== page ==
Started his novella collection Fantastic Night and other stories. He pretty much only wrote novellas. Oftentimes they started out novel-length, but he tended to cut them down a lot in the revision process. However, I still like them a lot. Zweig gets right to the heart of things. For instance, the title story is about a gentleman who's kind of bored with life and over everything. And then he goes to the racetrack and lots of random things happen to him (he steals some money, almost sleeps with a prostitute, gets mugged, etc) and realizes that life is worth living! The story is extremely overwritten, but I wonder if that's not part of its charm. In the hands of a minimalist, this change in his life would be very understated--at the end of the story, you'd think...hmm...maybe this guy's life will be fractionally different.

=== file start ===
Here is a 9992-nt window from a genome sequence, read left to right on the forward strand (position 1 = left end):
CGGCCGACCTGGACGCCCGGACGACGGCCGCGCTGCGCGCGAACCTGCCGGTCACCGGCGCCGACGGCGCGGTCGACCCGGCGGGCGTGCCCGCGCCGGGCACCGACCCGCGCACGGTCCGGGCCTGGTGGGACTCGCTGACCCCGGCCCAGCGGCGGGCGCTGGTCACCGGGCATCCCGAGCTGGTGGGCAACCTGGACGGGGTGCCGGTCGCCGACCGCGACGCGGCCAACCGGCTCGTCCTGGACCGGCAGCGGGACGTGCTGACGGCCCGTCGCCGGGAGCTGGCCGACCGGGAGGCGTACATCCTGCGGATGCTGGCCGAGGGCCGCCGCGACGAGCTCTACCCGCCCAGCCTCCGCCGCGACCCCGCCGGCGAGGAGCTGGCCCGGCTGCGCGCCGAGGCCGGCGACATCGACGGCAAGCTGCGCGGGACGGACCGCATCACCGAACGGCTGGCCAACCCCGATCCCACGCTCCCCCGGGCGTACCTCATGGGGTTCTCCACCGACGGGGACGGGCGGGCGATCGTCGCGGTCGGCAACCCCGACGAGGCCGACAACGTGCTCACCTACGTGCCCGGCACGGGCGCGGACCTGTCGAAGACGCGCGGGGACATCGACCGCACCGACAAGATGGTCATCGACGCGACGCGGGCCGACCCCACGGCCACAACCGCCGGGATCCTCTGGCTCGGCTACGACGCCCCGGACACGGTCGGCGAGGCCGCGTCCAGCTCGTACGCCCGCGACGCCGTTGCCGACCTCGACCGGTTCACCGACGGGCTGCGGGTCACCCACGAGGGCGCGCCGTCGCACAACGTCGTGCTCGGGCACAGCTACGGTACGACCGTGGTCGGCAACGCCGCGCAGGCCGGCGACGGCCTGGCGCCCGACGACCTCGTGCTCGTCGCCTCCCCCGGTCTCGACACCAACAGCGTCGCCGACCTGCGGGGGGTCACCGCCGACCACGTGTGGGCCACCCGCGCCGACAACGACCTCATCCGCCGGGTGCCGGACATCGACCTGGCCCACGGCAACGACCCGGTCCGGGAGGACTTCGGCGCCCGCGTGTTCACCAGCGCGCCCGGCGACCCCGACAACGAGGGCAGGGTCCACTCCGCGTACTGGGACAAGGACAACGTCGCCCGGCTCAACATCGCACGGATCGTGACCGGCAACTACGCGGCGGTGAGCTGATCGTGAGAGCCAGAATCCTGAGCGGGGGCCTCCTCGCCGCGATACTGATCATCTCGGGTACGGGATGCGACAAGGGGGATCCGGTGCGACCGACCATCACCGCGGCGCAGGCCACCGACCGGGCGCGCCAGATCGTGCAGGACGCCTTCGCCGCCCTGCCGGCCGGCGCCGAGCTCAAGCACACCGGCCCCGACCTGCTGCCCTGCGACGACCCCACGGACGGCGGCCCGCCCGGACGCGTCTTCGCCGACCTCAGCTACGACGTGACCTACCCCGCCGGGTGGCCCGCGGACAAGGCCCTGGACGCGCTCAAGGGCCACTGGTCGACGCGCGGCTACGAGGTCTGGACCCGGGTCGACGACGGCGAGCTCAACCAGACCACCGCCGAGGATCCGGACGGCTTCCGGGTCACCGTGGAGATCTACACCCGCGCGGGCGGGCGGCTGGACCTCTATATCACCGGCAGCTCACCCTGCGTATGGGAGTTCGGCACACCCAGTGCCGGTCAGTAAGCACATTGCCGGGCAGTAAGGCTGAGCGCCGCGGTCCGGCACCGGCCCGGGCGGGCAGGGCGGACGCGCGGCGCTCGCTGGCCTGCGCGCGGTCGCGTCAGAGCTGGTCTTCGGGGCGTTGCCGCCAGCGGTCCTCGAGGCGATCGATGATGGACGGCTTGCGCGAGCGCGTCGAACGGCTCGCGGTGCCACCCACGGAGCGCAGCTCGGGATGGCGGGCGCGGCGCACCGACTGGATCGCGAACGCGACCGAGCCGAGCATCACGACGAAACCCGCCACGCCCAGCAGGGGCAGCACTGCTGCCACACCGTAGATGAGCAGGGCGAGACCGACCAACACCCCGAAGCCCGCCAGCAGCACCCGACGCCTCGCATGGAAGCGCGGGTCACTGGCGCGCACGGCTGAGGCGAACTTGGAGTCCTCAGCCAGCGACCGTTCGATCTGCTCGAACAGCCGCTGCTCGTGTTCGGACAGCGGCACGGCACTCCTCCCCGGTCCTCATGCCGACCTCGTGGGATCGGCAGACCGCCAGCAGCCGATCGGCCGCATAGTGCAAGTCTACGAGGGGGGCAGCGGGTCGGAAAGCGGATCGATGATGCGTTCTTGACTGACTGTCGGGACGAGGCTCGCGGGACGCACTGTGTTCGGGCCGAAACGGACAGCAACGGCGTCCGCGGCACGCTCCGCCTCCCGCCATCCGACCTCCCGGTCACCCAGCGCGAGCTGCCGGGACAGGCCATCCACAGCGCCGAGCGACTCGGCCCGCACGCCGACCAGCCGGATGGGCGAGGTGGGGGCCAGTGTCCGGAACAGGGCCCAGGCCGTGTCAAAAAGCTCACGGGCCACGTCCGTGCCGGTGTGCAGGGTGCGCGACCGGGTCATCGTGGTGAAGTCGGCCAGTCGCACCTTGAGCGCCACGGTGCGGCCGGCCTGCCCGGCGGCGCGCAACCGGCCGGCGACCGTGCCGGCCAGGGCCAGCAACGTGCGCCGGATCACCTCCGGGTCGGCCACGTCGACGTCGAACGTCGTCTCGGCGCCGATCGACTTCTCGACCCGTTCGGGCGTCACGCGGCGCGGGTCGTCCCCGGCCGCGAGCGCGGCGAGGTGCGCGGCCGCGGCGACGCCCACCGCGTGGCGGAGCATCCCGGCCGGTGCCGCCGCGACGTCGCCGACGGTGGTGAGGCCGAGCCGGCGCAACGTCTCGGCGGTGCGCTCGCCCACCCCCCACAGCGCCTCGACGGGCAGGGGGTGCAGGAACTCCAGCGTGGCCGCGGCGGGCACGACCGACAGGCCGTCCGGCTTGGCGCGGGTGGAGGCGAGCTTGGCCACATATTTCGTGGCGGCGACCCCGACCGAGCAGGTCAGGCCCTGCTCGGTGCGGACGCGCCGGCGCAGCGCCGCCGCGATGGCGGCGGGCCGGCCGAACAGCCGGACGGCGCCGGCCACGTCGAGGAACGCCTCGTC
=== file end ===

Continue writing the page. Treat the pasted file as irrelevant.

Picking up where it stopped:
But nope, in this story, he's like: EVERYTHING HAS CHANGED, COLORS ARE BRIGHTER, I CAN SEE THE SUN, I LOVE ERRRRRRRRRBODY.
The story is about a crazy, intuitive mystical experience, such as happens to many people, but because there are so many words of internal musing, it doesn't displace the experience onto the events. It's very clear that these things aren't causing the change in him so much as they're just triggering it: most of the change is happening inside him. It is hard to explain. But worth reading.